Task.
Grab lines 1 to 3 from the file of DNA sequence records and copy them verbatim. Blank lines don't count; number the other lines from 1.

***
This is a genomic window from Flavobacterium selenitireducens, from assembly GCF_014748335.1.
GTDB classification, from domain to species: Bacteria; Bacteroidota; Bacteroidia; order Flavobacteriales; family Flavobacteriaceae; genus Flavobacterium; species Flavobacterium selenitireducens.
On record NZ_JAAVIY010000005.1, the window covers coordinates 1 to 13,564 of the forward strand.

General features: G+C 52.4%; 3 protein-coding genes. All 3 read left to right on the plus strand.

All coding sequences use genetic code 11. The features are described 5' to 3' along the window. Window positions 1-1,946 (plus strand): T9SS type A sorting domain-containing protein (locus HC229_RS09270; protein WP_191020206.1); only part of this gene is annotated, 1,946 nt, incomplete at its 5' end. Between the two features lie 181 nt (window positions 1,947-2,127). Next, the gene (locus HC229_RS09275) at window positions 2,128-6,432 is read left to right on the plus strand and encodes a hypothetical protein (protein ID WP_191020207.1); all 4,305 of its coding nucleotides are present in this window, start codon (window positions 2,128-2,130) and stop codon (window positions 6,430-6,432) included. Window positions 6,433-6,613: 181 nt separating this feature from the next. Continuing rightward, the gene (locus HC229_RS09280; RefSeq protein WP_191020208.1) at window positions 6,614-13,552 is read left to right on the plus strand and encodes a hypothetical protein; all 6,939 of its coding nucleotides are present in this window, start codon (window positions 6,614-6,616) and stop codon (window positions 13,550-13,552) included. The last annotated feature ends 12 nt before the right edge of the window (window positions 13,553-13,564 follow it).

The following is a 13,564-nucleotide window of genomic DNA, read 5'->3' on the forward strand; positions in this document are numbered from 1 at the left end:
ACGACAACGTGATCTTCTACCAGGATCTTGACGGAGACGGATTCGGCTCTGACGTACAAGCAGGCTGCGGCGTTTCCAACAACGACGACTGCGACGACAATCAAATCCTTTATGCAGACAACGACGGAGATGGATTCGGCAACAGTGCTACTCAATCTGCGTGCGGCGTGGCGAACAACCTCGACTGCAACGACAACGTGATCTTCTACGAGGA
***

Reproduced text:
This is a genomic window from Flavobacterium selenitireducens, from assembly GCF_014748335.1.
GTDB classification, from domain to species: Bacteria; Bacteroidota; Bacteroidia; order Flavobacteriales; family Flavobacteriaceae; genus Flavobacterium; species Flavobacterium selenitireducens.
On record NZ_JAAVIY010000005.1, the window covers coordinates 1 to 13,564 of the forward strand.